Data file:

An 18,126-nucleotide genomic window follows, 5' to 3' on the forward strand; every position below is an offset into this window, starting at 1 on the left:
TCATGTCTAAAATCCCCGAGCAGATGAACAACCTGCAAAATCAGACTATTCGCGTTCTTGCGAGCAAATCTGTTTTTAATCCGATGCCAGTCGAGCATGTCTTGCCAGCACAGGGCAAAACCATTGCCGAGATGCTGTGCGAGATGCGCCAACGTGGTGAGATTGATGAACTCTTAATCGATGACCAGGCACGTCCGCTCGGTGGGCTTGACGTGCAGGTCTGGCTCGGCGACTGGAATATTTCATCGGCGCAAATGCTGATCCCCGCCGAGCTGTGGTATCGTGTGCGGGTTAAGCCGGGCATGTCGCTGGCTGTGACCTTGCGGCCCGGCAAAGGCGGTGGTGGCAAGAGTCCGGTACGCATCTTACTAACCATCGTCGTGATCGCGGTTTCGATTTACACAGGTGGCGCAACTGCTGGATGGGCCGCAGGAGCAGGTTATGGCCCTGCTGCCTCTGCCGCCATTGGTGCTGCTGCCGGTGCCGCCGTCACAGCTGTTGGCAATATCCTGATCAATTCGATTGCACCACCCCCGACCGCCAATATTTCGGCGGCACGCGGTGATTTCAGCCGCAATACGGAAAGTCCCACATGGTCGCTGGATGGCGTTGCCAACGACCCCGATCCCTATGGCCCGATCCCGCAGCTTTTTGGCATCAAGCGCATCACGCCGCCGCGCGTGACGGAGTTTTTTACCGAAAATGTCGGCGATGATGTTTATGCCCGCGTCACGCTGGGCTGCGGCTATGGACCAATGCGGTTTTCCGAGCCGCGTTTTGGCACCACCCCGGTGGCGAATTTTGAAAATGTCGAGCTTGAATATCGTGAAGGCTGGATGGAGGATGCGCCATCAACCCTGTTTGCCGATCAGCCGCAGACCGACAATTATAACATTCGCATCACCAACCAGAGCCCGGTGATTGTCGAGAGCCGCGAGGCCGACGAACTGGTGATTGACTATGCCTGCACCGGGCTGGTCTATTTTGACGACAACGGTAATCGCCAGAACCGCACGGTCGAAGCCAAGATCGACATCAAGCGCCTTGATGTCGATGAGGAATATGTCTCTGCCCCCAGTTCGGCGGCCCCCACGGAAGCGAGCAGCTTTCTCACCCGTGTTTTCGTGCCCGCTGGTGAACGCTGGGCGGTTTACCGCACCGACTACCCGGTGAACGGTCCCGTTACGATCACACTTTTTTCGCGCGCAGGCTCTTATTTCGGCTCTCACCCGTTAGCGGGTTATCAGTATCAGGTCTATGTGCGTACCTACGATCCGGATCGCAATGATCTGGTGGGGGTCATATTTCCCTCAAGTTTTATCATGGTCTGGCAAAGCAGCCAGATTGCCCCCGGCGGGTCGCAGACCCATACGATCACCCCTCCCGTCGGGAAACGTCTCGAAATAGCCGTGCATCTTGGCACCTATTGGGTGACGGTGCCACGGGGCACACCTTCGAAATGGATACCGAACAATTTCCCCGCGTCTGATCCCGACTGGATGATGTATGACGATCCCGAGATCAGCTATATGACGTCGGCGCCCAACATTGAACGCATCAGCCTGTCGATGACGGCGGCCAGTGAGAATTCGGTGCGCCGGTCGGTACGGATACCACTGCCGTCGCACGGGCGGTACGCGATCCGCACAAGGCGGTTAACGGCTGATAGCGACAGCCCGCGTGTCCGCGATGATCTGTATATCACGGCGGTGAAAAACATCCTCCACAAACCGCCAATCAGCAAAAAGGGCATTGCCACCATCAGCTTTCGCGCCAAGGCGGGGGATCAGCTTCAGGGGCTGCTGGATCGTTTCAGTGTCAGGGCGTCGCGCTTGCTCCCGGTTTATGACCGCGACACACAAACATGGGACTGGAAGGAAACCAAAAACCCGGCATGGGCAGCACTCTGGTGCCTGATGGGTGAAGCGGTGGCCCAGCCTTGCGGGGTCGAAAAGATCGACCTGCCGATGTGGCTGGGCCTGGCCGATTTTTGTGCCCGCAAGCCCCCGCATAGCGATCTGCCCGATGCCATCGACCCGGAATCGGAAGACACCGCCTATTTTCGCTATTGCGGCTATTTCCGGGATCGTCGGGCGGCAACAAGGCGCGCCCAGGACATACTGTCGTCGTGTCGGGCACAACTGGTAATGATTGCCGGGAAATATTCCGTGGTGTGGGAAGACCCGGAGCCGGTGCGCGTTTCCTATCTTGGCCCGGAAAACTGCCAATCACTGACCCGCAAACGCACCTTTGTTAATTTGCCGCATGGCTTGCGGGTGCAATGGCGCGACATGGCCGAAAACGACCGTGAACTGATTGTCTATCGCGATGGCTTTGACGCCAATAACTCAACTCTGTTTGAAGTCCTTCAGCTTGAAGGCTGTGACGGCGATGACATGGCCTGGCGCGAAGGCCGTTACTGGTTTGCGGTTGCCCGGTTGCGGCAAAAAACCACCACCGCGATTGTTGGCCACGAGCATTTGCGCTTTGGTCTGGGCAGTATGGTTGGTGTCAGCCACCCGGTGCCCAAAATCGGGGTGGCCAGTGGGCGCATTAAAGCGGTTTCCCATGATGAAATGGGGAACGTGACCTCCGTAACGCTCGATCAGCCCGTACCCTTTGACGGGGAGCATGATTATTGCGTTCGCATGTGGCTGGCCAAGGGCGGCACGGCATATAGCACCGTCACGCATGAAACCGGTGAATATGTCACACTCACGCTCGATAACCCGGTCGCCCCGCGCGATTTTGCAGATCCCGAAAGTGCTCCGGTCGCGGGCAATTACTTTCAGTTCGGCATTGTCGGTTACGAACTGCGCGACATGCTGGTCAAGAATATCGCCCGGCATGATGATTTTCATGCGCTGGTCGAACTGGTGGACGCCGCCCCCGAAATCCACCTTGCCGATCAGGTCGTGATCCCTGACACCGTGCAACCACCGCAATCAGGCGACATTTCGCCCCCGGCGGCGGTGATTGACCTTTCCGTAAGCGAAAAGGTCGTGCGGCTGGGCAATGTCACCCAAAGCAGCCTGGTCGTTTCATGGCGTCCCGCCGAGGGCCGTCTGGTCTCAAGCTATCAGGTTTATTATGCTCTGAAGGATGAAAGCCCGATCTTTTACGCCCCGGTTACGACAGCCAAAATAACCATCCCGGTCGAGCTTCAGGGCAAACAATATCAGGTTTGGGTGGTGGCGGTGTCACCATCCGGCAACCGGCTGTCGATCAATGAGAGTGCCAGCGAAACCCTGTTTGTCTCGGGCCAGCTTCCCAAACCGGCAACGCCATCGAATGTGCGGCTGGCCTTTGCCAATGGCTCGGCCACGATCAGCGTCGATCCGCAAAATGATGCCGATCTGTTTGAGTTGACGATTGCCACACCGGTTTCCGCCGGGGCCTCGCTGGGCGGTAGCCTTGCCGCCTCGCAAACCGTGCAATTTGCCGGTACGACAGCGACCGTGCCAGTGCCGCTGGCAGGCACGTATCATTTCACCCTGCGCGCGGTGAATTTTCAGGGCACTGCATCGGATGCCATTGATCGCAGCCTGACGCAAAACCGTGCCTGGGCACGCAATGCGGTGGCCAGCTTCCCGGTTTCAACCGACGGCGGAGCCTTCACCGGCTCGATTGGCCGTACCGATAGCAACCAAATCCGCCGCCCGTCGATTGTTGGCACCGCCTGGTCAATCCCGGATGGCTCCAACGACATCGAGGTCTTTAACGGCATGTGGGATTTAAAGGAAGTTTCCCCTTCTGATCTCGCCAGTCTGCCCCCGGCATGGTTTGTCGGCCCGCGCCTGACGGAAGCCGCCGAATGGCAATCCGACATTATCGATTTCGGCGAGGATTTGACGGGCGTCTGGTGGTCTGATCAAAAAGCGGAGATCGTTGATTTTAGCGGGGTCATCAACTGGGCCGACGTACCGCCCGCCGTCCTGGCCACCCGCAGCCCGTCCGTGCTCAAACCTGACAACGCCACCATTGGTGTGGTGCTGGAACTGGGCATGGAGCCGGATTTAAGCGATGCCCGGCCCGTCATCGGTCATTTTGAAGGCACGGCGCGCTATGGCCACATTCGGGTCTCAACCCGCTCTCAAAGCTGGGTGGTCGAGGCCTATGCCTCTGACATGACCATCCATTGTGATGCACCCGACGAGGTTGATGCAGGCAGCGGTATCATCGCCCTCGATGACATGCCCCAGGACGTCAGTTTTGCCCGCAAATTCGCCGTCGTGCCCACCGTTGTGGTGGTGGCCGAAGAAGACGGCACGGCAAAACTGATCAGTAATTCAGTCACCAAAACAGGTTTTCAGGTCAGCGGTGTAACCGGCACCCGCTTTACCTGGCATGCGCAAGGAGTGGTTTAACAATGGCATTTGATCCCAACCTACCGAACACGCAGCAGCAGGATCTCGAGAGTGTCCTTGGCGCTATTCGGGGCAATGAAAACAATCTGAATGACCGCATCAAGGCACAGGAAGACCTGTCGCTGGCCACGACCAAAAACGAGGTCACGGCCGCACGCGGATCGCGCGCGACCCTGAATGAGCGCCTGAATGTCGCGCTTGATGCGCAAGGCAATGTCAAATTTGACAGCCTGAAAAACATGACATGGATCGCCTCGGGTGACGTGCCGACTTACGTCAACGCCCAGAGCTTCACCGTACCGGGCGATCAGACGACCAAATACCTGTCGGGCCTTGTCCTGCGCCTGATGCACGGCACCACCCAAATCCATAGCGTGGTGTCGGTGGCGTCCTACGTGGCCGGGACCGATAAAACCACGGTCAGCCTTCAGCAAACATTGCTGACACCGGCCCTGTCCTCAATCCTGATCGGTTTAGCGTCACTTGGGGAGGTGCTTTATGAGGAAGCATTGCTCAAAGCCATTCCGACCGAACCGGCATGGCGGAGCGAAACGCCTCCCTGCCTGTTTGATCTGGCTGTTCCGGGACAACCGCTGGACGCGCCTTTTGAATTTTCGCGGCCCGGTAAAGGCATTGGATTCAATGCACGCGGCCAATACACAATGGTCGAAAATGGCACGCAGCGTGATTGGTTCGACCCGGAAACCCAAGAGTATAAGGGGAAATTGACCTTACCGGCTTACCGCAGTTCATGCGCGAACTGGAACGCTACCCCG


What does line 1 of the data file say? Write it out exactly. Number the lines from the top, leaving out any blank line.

An 18,126-nucleotide genomic window follows, 5' to 3' on the forward strand; every position below is an offset into this window, starting at 1 on the left: